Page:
What Causes Black and Blue Marks?
If you fall or receive a sharp blow, you may get a painful bump that soon turns black and blue. When you bruise yourself, tiny blood vessels inside your skin break. And blood from the injured blood vessels oozes into the hurt spot.
The blood that gets trapped in the bruise becomes dark and discolored and makes the bruise black and blue.
Later, the black-and-blue mark turns green and yellow and finally disappears as the trapped blood is gradually absorbed by the body. Sometimes an ice pack will help to lessen the swelling and the discoloration of a bruise.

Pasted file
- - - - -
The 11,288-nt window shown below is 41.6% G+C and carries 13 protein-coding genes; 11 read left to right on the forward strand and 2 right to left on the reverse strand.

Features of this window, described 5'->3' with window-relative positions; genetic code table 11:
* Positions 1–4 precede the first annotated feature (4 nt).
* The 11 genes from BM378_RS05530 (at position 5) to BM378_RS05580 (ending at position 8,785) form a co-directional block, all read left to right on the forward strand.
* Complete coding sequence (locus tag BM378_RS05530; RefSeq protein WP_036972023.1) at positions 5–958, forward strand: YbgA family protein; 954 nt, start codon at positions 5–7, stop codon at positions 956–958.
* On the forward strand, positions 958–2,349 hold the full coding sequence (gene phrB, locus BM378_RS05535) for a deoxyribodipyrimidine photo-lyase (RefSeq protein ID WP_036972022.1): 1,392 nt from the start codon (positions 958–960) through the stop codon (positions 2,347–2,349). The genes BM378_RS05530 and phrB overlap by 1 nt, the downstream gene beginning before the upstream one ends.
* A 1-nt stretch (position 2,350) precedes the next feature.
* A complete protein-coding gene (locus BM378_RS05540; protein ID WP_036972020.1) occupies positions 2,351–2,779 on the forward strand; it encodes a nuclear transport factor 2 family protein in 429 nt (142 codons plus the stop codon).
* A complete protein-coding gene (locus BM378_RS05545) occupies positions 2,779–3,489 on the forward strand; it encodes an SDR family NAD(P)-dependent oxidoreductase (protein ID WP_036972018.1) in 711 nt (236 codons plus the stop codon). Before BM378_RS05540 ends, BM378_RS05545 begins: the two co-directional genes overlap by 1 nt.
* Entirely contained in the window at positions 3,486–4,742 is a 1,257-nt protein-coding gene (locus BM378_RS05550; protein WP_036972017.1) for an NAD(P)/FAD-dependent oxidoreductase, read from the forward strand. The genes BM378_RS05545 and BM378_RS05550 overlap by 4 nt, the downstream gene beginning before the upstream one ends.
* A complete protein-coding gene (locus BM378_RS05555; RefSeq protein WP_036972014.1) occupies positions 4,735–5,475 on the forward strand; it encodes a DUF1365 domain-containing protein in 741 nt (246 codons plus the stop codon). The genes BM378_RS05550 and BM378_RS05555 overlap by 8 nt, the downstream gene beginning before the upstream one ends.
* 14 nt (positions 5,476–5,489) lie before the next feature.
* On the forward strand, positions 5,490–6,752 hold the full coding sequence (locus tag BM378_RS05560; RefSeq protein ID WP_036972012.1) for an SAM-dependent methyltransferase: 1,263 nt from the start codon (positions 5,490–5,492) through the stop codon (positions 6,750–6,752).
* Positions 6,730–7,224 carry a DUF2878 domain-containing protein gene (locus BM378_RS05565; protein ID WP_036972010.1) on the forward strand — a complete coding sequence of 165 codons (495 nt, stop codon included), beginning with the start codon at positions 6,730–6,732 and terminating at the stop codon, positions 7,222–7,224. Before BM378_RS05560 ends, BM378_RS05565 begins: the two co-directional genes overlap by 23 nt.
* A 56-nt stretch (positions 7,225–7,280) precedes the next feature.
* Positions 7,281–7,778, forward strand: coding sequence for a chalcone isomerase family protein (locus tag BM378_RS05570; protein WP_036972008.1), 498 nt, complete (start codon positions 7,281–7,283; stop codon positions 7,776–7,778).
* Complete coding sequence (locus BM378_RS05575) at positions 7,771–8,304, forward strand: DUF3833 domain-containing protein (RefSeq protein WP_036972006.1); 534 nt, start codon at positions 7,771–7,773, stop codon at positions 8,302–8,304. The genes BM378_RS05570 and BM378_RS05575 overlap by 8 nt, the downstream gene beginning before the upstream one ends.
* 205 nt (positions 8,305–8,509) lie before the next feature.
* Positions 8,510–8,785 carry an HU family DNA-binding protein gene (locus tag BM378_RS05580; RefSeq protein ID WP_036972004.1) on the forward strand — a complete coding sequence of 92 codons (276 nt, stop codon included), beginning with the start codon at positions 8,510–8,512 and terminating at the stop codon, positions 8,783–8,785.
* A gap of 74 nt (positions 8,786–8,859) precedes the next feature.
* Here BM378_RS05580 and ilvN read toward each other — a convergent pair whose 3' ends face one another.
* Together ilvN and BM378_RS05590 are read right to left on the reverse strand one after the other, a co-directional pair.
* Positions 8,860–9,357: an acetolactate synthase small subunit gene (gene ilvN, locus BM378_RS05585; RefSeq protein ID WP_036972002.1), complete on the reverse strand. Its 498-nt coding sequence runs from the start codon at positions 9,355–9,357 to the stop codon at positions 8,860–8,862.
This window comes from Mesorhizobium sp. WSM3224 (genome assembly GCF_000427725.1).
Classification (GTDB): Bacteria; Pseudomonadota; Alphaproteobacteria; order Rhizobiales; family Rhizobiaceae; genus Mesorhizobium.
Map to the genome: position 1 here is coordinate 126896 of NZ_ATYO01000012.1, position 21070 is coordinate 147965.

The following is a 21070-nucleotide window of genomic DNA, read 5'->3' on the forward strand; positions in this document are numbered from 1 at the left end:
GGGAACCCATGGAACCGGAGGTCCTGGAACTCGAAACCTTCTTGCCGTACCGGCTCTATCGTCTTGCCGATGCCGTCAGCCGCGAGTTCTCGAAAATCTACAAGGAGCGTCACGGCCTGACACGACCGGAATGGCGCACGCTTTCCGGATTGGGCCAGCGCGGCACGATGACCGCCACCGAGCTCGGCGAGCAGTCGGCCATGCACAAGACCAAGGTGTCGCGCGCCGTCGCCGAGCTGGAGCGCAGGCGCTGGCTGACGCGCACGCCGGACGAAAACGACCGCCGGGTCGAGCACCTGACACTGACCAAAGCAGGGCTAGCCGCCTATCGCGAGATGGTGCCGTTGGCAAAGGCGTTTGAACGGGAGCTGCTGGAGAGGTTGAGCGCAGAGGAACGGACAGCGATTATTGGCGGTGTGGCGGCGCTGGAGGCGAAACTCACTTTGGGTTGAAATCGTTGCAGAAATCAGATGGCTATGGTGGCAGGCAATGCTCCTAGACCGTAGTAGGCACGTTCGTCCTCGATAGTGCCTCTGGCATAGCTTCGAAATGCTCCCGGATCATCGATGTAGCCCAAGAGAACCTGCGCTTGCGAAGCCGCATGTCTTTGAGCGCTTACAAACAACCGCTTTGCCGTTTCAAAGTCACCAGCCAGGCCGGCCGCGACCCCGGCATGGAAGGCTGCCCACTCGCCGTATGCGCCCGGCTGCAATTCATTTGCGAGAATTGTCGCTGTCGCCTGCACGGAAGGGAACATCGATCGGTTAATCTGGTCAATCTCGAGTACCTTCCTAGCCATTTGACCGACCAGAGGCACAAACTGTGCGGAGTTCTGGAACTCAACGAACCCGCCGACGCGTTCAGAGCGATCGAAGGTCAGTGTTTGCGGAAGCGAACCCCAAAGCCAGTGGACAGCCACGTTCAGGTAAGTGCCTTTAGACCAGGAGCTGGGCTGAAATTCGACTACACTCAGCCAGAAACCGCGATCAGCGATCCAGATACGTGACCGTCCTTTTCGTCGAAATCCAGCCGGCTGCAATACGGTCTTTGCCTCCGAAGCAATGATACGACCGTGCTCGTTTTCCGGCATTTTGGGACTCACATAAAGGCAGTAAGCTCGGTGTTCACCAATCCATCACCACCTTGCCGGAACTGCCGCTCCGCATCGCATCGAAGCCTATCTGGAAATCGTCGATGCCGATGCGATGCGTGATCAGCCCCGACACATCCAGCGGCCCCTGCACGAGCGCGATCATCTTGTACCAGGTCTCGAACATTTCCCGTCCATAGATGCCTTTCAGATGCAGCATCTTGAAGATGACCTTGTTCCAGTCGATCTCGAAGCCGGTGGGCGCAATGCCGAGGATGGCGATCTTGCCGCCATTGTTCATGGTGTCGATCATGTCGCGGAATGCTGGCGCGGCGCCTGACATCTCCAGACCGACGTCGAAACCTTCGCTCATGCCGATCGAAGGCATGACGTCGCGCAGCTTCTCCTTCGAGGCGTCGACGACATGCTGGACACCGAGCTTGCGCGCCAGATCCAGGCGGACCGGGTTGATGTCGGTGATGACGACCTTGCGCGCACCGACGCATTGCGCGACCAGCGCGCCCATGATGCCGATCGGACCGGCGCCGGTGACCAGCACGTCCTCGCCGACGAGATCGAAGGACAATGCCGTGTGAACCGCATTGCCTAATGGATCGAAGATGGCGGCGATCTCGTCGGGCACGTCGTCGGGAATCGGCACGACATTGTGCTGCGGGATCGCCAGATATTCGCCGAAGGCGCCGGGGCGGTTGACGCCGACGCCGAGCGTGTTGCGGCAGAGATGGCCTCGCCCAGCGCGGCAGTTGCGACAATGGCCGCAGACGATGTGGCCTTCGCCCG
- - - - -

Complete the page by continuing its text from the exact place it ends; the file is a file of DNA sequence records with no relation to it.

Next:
A bruise, also called a contusion, forms because the soft tissues of your body have been bumped. Some people bruise easily, whereas others may have tougher skin tissue.
When these soft tissues are injured, small veins and capillaries under the skin sometimes break. Red blood cells leak out of these blood vessels. These red blood cells that collect under your skin cause that bluish, purplish, reddish, or blackish mark. That’s where black-and-blue marks get their name — from their color under the skin.
Bruises go through colorful changes as the body begins to heal itself. The color changes mean that your body is metabolizing, or breaking down, the blood cells in the skin. This is the process that your body goes through to repair itself.